When it comes to the climate crisis, Oklahoma has one of the highest percentages of people who deny the reality of climate change and the role of human activity in contributing to rising global temperatures. This is not surprising in a state that is dominated by the oil and gas industry, where the good or bad fortune of the economy seems inextricably linked to the price of a barrel of oil, where towns boom or bust based on oil and gas well counts, and where we are reminded constantly by the propaganda of oil and gas companies that they are responsible for all of our good things and that we would be lost as a state without them.
In such a state as this, it is no surprise that we are home to a U.S. Senator who brings snowballs on the floor of the U.S. Senate and builds igloos on the National Mall when it is cold outside as evidence of his assertion that “global warming is the greatest hoax” ever perpetrated on the American people. It is no surprise that Oklahoma governors and attorneys general have long taken their talking points from oil and gas companies and have the state’s most powerful fossil fuel executives on speed dial. It is no surprise that very few of Oklahoma’s religious leaders speak out about addressing climate change when their offering plates are full of fossil fuel money. It is no surprise that Oklahoma colleges and universities have their regents and trustees packed with persons with fossil fuel interests, and it is no surprise that university presidents in Oklahoma are often paid directors of oil and gas companies or simply come directly from the ranks of fossil fuel executives, often with little to no experience in higher education. In the Oklahoma game, it is difficult to win without oil and gas on your team.
For these reasons and more, I have often described Oklahoma as being in a state of denial about climate change – a regrettable, yet understandable state of affairs given our fossil fueled economy. However, as climate change has become a full blown climate crisis, as 500 year floods become commonplace, as seasonal high tides flood the streets of Miami and those of other cities, as coastal villages erode into the sea, as we see climate refugees who have lost their homes to rising seas and strengthening storms, as arctic sea ice and permafrost melt, as glaciers recede all over the world, as global temperature averages continue to increase to record levels, as fire seasons and fire ravaged areas expand, as the effects of climate change are real right now, not just some forecast of a distant future; the word “denial” to describe Oklahoma’s response to the climate crisis no longer seems adequate.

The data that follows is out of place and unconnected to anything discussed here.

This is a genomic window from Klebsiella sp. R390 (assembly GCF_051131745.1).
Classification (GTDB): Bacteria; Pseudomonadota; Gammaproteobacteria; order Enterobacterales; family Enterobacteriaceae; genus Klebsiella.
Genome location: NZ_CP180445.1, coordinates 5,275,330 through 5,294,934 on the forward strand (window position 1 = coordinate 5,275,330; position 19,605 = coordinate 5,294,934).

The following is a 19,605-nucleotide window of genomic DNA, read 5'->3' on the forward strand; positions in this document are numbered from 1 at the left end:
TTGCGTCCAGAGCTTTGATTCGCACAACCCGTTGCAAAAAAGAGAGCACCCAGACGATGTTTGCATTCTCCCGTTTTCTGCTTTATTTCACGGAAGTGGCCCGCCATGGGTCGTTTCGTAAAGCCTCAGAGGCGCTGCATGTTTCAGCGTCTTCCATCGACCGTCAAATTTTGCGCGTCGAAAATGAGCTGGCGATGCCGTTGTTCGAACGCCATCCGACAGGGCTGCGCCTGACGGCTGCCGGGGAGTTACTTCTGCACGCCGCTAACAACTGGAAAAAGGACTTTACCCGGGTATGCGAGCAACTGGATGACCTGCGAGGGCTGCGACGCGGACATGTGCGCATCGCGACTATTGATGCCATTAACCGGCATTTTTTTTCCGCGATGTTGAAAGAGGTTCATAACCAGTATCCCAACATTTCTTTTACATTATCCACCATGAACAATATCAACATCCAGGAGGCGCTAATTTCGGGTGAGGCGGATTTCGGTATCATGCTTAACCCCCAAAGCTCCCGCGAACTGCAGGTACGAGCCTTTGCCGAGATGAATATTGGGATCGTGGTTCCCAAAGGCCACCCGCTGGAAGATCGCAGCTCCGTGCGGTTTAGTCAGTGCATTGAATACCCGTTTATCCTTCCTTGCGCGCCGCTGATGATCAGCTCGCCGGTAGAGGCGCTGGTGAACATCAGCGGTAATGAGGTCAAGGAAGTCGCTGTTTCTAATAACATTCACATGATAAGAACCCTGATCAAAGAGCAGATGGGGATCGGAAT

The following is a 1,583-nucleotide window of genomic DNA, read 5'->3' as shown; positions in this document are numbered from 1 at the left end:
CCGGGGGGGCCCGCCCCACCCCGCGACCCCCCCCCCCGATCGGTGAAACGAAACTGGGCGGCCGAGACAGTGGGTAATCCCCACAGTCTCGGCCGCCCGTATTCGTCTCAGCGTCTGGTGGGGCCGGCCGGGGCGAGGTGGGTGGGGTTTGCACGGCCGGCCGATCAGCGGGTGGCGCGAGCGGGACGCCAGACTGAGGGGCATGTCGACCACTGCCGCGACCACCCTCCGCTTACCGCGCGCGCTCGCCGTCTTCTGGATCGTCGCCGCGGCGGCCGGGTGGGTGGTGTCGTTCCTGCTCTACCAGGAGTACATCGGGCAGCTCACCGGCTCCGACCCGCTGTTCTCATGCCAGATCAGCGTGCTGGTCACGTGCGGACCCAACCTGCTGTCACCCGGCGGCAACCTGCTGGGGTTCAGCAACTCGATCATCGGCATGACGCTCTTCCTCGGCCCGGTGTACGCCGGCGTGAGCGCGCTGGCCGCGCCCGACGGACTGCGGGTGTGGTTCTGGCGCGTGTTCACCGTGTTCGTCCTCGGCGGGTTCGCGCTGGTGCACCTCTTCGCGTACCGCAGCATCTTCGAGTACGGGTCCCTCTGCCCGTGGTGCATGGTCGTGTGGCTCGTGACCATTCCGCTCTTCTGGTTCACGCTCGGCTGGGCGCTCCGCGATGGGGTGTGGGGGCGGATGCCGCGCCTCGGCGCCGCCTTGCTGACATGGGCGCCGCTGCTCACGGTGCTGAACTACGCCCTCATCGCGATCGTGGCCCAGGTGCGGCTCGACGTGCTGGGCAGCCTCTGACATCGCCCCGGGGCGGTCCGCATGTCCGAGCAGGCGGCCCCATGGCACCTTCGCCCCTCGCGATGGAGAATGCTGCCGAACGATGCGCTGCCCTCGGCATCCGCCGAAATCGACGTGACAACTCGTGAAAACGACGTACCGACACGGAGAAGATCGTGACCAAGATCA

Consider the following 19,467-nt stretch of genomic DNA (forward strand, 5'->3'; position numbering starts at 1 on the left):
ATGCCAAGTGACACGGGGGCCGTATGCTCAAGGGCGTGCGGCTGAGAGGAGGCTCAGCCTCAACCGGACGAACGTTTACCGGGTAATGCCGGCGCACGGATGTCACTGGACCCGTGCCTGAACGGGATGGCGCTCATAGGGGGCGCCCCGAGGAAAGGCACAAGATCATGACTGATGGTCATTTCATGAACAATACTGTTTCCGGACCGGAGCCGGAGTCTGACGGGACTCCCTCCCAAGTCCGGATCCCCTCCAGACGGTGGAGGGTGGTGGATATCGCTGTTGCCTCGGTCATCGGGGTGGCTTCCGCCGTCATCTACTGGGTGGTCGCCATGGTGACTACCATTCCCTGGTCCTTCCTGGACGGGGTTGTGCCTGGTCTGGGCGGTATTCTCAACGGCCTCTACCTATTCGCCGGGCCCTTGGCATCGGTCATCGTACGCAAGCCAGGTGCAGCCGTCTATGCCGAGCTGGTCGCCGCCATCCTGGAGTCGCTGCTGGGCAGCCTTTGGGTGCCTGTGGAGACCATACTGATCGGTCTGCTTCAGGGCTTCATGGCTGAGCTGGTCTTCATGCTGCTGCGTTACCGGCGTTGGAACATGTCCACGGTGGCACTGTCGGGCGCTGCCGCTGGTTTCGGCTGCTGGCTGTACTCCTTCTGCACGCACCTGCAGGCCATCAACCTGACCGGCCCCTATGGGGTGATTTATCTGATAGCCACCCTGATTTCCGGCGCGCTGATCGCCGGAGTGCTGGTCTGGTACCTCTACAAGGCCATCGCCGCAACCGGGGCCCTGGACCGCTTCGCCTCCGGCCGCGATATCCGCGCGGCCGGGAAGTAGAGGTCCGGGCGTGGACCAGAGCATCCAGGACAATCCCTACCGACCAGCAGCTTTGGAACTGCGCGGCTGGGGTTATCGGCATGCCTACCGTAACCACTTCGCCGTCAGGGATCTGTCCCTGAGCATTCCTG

Oklahoma’s response to the climate crisis is much less innocent than denial. Oklahoma (namely all Oklahomans who perpetuate the interests of the fossil fuel industry through word, deed, silence, or inaction) is complicit in the greatest ongoing crime against humanity and the ecological community of which we are all a part. Oklahoma is complicit in the theft of a flourishing present and the theft of our children’s and youth’s future. Oklahoma is complicit in leading us towards horrific suffering and death in the ongoing human-induced Sixth Great Extinction event on Earth.
Perhaps no one sees this complicity more clearly than our children and youth, and many young people are calling on all of us to address the climate crisis with the urgency that it demands. Through her school climate strike that has now become a global movement, 16 year old Greta Thunberg from Sweden has spoken with clarity and led with commitment to call on all of us to act boldly “as if our house is on fire” as she puts it, “because it is.”
Young people around the world have joined with Greta to strike for the climate, and we in Oklahoma should see this as a direct call on us to reject and repent from our complicity in the crime of the climate crisis. This Friday, September 20, young people are leading all of us in a global climate strike. There are at least two opportunities in Oklahoma (OKC and Tulsa) to join in this strike. The strikes in Oklahoma will be held from noon to 2 p.m. on the east lawn of the City Hall in Oklahoma City and at Guthrie Green in Tulsa. Let us hear the call of our youth and turn away from Oklahoma’s complicity in the climate crisis. Our children and youth are leading us. Will we love them enough to listen?